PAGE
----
His upper lip curled, and he growled deep in his throat. A second later, he was cussing me for all I was worth. This is what he said, minus all the swear words:

–What type of ******* game you playin’?–

–Let me go right now, you ****head—

–I’ll kill you, mutha******–

–When I get free, you’ll wish your punk*** was dead—

“I’d like to tell you a story,” I said calmly.

Instead, I stood, walked to the stairs and started up them.

“Hey,” Mr. Dirt Bag called, “I thought you were going to tell me a story.”

“I changed my mind.”

I left the room, turned the light off and closed the door behind me. From outside the room I locked the bolts—all six of them—and slid the three boards in to the homemade latches I had made. If Dirt Bag managed to get out of the shackles, he would have to figure out the six locks, and even then, he would not be able to open the door from that side. I unlocked two of the locks—why make it easy on him?  

My stomach hurt, and I sat down at the kitchen table, a place I had spent many mornings while growing up, listening to Grandpa talk of the war—no, he wasn’t all shell-shocked like many others were. He had no problems talking about what war was and why they fought and just what the heck was wrong with it. My hands shook as I sat, elbows on the table, head down, eyes staring at the yellow Formica-topped table. Had I really wanted to hit the guy? Had I really wanted to hurt him?

You betcha.

I wanted to do all sorts of bad things to that thug wannabe. My stomach rolled again. I didn’t eat too much that morning on purpose, knowing what I planned to do, knowing the man in the basement wasn’t going to walk out of there or even be carried out alive, and it would be all on my head. 

As I sat there, I reflected on my life. I’ve never been able to hurt someone, or something. The thought of insulting someone out of anger made my stomach hurt. The thought of insulting someone as a joke wasn’t too intolerable but was still enough to make my stomach rumble. One time, at a party when I was a teenager (a party I probably shouldn’t have been at) I threw up on Maggie Igliana’s shoes because I laughed at someone jokingly saying Mike Halford’s mom would spread for half the football team. Up went dinner and the nastiness that was half digested beans and franks. It splattered the floor and Maggie Igliana. She screamed. I bolted. Out in the front yard I threw up a second time. I was sixteen. Rumors at school had me being totally drunk and hitting on Maggie. They said I asked if she would spread for the football team. The first time I heard it I vomited in the boys’ bathroom.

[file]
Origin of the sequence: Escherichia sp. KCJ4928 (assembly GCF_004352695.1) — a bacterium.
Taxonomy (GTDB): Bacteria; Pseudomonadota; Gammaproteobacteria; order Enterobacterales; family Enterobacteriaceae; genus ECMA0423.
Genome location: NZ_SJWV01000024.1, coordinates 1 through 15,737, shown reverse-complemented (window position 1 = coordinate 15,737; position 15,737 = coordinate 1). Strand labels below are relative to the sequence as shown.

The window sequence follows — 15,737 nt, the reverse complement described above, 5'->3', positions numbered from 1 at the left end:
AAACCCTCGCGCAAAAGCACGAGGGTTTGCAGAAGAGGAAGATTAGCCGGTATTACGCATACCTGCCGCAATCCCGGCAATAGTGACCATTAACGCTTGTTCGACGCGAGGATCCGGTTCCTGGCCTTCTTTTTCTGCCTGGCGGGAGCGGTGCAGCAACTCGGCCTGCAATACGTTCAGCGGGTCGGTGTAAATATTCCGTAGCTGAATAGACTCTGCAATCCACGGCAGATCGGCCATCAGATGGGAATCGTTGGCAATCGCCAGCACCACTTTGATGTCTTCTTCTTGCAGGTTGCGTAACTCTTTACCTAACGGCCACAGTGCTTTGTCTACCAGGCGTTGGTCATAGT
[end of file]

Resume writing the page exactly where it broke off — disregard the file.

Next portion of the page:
Four things:

1-That was the last party I ever attended.

2-I’ve never told a dirty joke or made a joking comment or laughed at one about someone since.

3-I’ve never been drunk, but that doesn’t matter when you’re a teenager.

4-Maggie never talked to me again, which is a shame—I really liked her.

Yet, there I sat, wanting to kill a man I didn’t even know. The thought had me standing and running to the sink, where the last remnants of breakfast ended. I swished water around in my mouth, spat it out, and wiped my lips with the back of my hand. I washed the vomit down the sink, making sure none of it was left behind.

I could let him go. That’s what I wanted to do. That’s what I really, really wanted to do.

My legs shook as I went back to the door and unlocked it. I slid the boards from their places and opened the door. Three steps down, I pulled the rope, turning the light back on. I went down the steps. 

“You ready to let me go?” Dequan asked.

“No,” I said. My stomach gurgled.

I sat down in my chair and stared at him, hoping I didn’t look as uneasy as I felt.

“I want to tell you a story.”

“Seriously, man?”

“It’s not like you’re going anywhere, so, yeah, seriously.”

He shook his head, rolled his eyes.

I could still let him go.

“I want to tell you a story about Mr. Pouncer.”

“You know someone named Mr. Pouncer?”

“No. I knew a cat named Mr. Pouncer.”

Again, he rolled his eyes. I leaned forward in my chair, elbows on my knees. I rubbed my hands together nervously and began my story.

To be continued …

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What’s Up Next?

What’s up everyone? I hope y’all enjoyed the April Free Fiction month. I wanted to pop on here for a minute and say hello and tell y’all what’s coming up. 

coming-soon-2550190_1280Over the next two weeks I will posts the story Because I Can in a four part series. They will be posted on Tuesdays and Thursdays, starting tomorrow. 

Because I Can is a longer short story based on one man’s need for vengeance. There’s a little twist, however: violence makes him sick. How is a man to get revenge on someone if he can’t stomach it? Find out starting tomorrow. It will appear here, on Type AJ Negative on May 5th, 7th, 12th and 14th. Stick around and enjoy the story. 

Also, please comment on it. Let me know what you think. 

I hope y’all have a good day and I hope y’all look forward to Because I Can.

Until we meet again my friends, be kind to one another.

A.J.